HEALTHY LIVING
02/03/2014 09:45 am ET Updated Feb 03, 2014

Thirdhand Smoke Leads To Organ Damage, Hyperactivity In Mice

Photo by Sabina Dimitriu via Getty Images

Thirdhand smoke, the secondhand smoke that sticks to surfaces, causes health problems in mice, a new study reveals.

Researchers at the University of California, Riverside, found that thirdhand smoke leads to damage to organs in mice, as well as increased wound healing time.

"There is still much to learn about the specific mechanisms by which cigarette smoke residues harm nonsmokers, but that there is such an effect is now clear," study researcher Manuela Martins-Green, a professor of cell biology at the university, said in a statement. "Children in environments where smoking is, or has been allowed, are at significant risk for suffering from multiple short-term and longer health problems, many of which may not manifest fully until later in life."

The new study, published in the journal PLOS ONE, involved exposing mice to thirdhand smoke in a lab setting. The researchers found that the thirdhand smoke spurred increased lipid levels and non-alcoholic fatty liver disease in the mice, as well as increased inflammation in their lungs. The mice also had poor healing of wounds -- similar, researchers noted, to that observed in smokers post-surgery.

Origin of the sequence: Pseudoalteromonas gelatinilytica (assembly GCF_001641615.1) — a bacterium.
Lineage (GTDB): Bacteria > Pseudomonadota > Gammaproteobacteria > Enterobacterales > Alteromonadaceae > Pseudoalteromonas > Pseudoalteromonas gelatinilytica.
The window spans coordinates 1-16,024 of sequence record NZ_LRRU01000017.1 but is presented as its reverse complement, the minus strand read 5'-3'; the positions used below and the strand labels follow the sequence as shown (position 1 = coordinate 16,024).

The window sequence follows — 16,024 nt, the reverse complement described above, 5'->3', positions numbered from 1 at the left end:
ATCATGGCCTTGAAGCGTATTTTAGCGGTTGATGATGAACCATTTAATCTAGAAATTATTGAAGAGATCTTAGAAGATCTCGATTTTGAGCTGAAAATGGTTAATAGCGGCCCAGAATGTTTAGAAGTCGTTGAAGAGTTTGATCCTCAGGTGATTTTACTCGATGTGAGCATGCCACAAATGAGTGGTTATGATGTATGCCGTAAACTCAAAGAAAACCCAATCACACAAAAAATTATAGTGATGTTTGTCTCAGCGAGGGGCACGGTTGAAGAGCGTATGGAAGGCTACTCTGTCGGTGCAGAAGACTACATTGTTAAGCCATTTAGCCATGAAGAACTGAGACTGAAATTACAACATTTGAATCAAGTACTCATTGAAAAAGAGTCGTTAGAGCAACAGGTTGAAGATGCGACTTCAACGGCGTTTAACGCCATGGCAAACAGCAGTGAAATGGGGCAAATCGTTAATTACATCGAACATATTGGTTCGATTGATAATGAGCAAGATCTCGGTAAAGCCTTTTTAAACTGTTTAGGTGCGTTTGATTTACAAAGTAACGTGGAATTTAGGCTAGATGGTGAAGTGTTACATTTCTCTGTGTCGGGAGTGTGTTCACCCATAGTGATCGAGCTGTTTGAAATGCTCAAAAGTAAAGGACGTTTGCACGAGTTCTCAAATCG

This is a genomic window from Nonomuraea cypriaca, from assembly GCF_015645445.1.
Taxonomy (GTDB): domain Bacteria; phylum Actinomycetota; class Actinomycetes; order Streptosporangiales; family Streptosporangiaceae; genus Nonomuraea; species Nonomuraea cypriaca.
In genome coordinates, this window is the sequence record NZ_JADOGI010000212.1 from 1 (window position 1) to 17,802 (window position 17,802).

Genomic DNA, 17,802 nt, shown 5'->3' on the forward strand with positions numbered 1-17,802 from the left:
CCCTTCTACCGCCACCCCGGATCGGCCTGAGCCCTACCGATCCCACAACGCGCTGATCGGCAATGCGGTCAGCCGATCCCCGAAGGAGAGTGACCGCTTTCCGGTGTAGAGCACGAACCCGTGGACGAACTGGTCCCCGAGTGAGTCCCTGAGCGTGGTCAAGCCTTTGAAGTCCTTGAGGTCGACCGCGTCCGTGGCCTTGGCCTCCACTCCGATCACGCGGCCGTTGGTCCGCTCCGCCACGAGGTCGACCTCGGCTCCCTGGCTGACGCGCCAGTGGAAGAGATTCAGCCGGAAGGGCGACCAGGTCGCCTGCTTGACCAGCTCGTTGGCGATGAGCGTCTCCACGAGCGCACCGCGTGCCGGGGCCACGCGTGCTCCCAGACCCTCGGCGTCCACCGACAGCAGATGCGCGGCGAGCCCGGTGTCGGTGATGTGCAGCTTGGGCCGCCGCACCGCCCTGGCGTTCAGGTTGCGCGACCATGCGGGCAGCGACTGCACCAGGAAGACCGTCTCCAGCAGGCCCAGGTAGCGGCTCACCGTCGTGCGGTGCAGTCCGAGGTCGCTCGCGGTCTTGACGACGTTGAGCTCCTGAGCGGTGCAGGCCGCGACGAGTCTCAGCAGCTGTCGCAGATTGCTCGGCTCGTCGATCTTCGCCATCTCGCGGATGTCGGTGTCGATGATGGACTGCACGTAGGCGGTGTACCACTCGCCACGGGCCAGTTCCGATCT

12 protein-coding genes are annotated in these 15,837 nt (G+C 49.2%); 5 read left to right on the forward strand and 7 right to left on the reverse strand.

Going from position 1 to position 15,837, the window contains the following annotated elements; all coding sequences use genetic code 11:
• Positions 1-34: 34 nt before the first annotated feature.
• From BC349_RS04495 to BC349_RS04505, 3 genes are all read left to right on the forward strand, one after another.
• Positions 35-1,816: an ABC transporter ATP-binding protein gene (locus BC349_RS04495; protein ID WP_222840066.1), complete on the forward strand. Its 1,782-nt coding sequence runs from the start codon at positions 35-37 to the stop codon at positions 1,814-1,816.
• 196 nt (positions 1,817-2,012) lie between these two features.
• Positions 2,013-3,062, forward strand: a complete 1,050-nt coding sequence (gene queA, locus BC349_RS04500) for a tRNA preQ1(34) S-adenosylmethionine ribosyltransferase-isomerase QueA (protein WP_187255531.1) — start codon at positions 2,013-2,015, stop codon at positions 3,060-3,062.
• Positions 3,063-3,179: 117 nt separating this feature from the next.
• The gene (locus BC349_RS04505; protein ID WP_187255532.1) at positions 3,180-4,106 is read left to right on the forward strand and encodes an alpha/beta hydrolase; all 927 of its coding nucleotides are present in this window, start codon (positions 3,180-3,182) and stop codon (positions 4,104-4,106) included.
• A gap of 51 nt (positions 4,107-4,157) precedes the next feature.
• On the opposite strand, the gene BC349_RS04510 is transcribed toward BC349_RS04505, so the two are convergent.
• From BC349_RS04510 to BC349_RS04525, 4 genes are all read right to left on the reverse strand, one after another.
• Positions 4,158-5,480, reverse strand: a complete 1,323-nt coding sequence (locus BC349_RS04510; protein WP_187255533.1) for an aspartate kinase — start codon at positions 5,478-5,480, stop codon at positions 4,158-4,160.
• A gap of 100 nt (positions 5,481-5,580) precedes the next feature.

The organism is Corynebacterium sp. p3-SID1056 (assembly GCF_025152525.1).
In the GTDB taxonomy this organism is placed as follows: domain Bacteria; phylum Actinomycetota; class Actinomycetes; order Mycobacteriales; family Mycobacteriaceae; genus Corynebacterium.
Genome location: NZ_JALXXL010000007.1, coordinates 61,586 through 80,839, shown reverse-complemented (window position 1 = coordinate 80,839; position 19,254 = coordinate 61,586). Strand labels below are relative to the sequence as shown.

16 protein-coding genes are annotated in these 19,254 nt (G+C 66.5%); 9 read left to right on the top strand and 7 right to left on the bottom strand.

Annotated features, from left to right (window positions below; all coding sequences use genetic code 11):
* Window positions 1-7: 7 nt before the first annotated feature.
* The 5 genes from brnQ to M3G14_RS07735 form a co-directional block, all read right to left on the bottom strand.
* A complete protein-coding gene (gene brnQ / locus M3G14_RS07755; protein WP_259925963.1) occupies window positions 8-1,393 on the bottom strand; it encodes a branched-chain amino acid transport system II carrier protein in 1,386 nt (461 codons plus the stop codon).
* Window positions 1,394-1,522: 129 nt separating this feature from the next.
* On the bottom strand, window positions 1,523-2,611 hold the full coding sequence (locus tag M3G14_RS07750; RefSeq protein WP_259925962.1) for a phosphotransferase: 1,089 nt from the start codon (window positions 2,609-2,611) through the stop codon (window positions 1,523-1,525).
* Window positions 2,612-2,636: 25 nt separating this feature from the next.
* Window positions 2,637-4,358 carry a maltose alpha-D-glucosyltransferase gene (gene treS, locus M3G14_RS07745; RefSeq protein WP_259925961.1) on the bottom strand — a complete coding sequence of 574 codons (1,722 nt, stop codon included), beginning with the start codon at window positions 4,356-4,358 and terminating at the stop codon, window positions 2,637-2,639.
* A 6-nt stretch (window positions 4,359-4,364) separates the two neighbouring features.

The mice exhibited signs of hyperactivity, as well. This specific finding, "combined with emerging associated behavioral problems in children exposed to second- and third-hand smoke suggests that with prolonged exposure, they may be at significant risk for developing more severe neurological disorders," Martins-Green said in the statement.

Last year, a lab-based study published in the journal Mutagenesis showed that thirdhand smoke leads to oxidative DNA damage. Plus, the harm that the thirdhand smoke can do only gets worse as time goes on.

"Tobacco-specific nitrosamines, some of the chemical compounds in thirdhand smoke, are among the most potent carcinogens there are," the researcher of that study, Lara Gundel, of Lawrence Berkeley National Laboratory, said in a statement. "They stay on surfaces, and when those surfaces are clothing or carpets, the danger to children is especially serious."

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